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Eliminating paper to maximise research assets

It’s all very well discussing cutting edge artificial intelligence and machine learning, but the truth is that the real-world challenge lies in human engagement and most laboratories still face the need to ensure all their researchers are on the same page – a digital one...

Top 3 Electronic Lab Notebooks (ELN)

This is a video summary of the "The 9 Best Electronic Lab Notebooks (ELN) Review" article on Splice Blog. We summarized the best 3 ELNs in our opinion, based on the most common requirements stated by life science researchers. Read the full article Finalists: 1. SciNote 2. RSpace 3. Benchling

A paperless laboratory has a stronger foundation

“The laboratory of the future will continue to be a key focus for organisations as they increasingly look to implement strategies that automate workflows and facilitate process efficiency. The first, critical step in achieving this is to eliminate paper from processes. However, the majority of quality control laboratories are still heavily dependent on paper and have been slow to implement electronic solutions. By first focusing on moving to a paperless solution, though, laboratories will build a strong foundation on which to add in automation and integration. Through digitalising their data capture, data will become available in real time, facilitating faster, well-informed decisions as well as ensuring better data integrity and compliance to standard operating procedures.”

Sinéad Cowman, Global BD & Marketing Manager - Informatics, Lonza

Implementing an electronic research notebook

In a blog published in February 2020, Jisc experts looked at why researchers continue to use paper trails and how to help those institutions that continue to struggle to implement technology to help them…

Data loss can happen to the best of us. Winner of the Nobel Prize for chemistry, Frances Arnold, has had to retract a paper because the results were not reproducible. One of the reasons for the retraction was missing data from a lab notebook.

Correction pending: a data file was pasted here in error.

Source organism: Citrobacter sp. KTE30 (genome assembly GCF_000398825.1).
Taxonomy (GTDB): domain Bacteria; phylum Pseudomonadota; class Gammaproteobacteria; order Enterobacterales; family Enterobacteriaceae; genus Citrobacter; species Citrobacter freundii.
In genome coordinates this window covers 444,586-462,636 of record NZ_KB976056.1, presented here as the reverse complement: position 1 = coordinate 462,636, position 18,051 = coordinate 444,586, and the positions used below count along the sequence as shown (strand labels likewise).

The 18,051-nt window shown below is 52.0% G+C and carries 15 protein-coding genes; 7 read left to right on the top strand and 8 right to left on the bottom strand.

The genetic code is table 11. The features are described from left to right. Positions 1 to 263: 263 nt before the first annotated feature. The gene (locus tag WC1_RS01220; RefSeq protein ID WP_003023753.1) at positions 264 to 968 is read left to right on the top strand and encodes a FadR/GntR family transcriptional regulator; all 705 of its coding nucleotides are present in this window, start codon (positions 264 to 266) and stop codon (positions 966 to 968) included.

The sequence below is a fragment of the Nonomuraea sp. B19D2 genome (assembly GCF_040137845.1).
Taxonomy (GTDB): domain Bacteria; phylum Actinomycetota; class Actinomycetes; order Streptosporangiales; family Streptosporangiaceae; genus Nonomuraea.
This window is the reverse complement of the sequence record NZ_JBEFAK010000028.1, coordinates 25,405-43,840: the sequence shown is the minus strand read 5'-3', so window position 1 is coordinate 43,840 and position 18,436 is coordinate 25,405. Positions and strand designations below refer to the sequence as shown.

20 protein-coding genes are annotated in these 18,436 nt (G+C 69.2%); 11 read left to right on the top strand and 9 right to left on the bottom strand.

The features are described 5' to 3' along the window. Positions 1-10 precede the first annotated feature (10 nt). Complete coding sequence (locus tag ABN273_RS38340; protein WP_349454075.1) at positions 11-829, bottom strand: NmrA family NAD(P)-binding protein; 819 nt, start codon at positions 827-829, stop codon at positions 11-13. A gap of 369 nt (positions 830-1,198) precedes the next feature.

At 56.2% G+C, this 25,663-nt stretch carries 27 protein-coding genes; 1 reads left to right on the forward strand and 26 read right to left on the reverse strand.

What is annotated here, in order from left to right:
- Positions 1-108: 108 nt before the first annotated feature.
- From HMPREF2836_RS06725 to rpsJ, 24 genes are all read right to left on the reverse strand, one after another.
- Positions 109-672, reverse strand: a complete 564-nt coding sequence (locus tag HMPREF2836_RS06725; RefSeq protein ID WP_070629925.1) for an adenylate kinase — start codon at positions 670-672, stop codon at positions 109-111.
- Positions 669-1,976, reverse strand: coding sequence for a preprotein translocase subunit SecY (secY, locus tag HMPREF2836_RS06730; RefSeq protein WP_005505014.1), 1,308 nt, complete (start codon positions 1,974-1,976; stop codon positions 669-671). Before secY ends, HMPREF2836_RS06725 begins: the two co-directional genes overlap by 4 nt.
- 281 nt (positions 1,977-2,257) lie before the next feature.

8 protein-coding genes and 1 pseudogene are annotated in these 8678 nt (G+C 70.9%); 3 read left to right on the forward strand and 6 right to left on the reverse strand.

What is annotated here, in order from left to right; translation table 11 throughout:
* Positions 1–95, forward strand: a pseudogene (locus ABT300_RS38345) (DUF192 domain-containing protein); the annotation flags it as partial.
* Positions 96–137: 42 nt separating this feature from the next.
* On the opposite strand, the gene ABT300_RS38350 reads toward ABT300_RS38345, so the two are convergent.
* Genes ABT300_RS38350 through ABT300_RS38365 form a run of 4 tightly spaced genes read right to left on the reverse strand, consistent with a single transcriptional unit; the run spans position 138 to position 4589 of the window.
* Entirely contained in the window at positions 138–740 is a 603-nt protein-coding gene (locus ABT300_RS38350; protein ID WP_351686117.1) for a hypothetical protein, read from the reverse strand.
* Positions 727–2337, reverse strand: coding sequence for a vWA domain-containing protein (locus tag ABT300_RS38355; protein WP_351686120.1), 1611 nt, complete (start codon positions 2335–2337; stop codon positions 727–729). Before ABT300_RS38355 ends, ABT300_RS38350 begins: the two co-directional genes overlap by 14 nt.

"Keeping track of tests results, calculations and thought processes digitally helps to ensure research is reproducible."

While most next generation researchers recognise that digital records will enable them to capture the large volumes of data generated in today’s laboratories and share this information more easily across teams, it is widely agreed that vast numbers of researchers still use pen and paper when recording primary results. And, while digital records can also ensure reproducibility and protect intellectual property by capturing exactly who has created particular insights and when, institutions still struggle to find a solution to suit the broad requirements of their varied research departments.

Finding the right electronic notebook can be paralysing

Alastair Downie, head of IT at the Gurdon Institute and director at The Company of Biologists, has been trying to identify a suitable electronic notebook product for his institution for years.

“There is no doubt that researchers and institutions want to switch, but researchers are paralysed by choice and dazzled by programs that offer specialist, discipline-specific software features, when in fact all they really need is a basic, reliable and secure documentation platform."

"At the same time, research groups are becoming increasingly multi-disciplinary with diverse workflows, interests and preferences – it’s impossible to find a product that will satisfy all of their specialist interests."

“Researchers are also fearful of disruption. Committing to a service over which they have little control is a big step, and it can be painful to disengage from that service, should it prove to be unsuitable."

Valerie McCutcheon at the University of Glasgow, together with Jisc, ran a series of workshops across the UK that asked primary researchers to demonstrate digital notebook tools, rather than the platform suppliers themselves. Based on those workshops, they put together a list of requirements to help universities and researchers select a tool that meets their needs and policy requirements.

One solution won’t suit everyone

Jo Montgomery coordinates and delivers training on electronic lab books at the Babraham Institute. He has done so since OneNote was implemented in 2019 as an institutional research notebook platform following a researcher-led scoping exercise.

“A lot of the key requirements can be met by existing commercial software such as OneNote.”

“Our OneNote data is stored through SharePoint in such a way that it meets legal requirements and obligations of funding bodies. Many of the more bespoke electronic laboratory notebook software has data stored in the US or there are grey areas over ownership of data which is not compliant with UK Research and Innovation funding requirements,” explained Montgomery.